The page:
Coronavirus Morning News Brief – March 22: Vaccination Rates Stall as Possible Surge Looms, Alcohol-Related Deaths Spiked in 2020

England’s National Health Service to Offer ‘Spring Booster’

By Jonathan Spira on 22 March 2022
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A nurse at a N.Y.C. vaccine center waits for a patient

Good morning. This is Jonathan Spira reporting. Here now the news of the pandemic from across the globe on the 742nd day of the pandemic.

Regular readers of this space know that the Morning News Brief has tracked vaccination rates for well over a year now.

The first person in the world to receive a vaccine was Margaret Keenan of Coventry, England, who was 90 when she received the jab on December 8, 2020.  She was followed by William Shakespeare, who was 80 at the time, who also received it at University Hospital Coventry.

Later the same month, Sandra Lindsay, the director of critical care nursing at Long Island Jewish Medical Center in New York, became the first person in the United States to be inoculated against Covid on December 14, 2020.

Coronavirus vaccines became more widely available in the spring of 2021 and demand quickly exceeded availability.  Today, the inoculation campaigns in the United States and much of Europe have faltered.  The U.S. Centers for Disease Control and Prevention reported on Monday that only 100,000 doses were administered the previous day, marking a low point in the vaccination campaign.

This comes amidst warnings of a potential surge, this one fueled by the new omicron subvariant, known as BA.2.

Almost 18% of those eligible in the United States, and 12% of those over the age of 18, have yet to get a first dose of vaccine, according to data from the CDC, and the prognostications about a possible coming surge there appear to have little effect on increasing vaccination rates.

The percentage of those who have received a booster, or third, dose of vaccine has stalled as well.  Over 50% of those over the age of 18 have yet to get the third jab, although this is the only area where the needle is inching ahead ever so slightly.  On January 1 of this year, almost 64% had not yet received a booster.

Scientists and physicians in general see the need for a renewed urgency to get individuals vaccinated and boosted in the United States, as the country braces itself for a potential surge, but the demise of such programs as New York City’s $100 incentive for vaccinations or booster shots, which expired at the end of February, sends the wrong message.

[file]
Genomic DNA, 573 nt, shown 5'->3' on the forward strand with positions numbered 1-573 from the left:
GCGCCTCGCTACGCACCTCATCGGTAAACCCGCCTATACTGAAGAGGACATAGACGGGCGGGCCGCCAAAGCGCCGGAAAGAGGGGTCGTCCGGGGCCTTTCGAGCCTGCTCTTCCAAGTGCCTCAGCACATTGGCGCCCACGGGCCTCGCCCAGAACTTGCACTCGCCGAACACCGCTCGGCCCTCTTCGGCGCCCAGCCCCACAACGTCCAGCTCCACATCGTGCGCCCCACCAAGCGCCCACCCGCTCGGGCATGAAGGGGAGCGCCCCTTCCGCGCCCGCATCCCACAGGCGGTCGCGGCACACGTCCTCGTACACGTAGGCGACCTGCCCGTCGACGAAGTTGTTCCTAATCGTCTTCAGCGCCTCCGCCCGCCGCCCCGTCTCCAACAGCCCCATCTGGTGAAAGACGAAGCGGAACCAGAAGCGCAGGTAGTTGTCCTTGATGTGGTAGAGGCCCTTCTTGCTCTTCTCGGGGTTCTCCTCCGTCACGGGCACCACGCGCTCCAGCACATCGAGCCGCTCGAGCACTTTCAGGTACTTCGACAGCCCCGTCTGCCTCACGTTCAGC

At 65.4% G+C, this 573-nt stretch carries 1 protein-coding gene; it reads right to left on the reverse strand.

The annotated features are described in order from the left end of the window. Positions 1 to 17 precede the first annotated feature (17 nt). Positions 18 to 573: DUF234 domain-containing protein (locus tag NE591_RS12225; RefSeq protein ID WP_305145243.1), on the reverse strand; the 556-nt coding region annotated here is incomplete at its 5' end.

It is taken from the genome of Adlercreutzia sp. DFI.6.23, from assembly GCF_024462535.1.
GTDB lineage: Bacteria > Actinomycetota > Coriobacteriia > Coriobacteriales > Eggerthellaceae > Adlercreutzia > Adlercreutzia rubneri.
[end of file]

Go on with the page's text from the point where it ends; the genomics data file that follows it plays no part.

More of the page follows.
In other news we cover today, school mask mandates for children under 5 in New York City will end, the National Health Service is planning a “spring booster” campaign, and a study found that there had been more alcohol-related deaths in 2020 than those from the coronavirus.

Here’s a look at what has taken place over the past 24 hours.


New York City’s school mask mandate for children under the age of 5 will end April 1, Mayor Eric Adams announced on Tuesday.  The move follows the elimination of the mask mandate for pupils in kindergarten through 12th grade earlier this month.

The action comes despite the views of the city’s new health commissioner, Dr. Ashwin Vasan, who last Friday said that mask mandate for younger children was still necessary.  Using his 2-year-old child as an example, Vasan said that, while he’d “love nothing more than to send my kid to day care without a mask,” masks were necessary in such cases because those under the age of 5 aren’t yet eligible for inoculation against the coronavirus.

Finally, alcohol-related deaths were up 25% in 2020 versus the prior year, a new study shows.

The peer-reviewed study was conducted by researchers with the National Institute on Alcohol Abuse and Alcoholism, a division of the National Institutes of Health, and was published in the Journal of the American Medical Association on Friday.

The study revealed that, among adults younger than 65, alcohol-related deaths had actually outnumbered deaths from the coronavirus in 2020.  In that year, 74,408 Americans ages 16 to 64 died of alcohol-related causes, while 74,075 individuals under 65 died from SARS-CoV-2.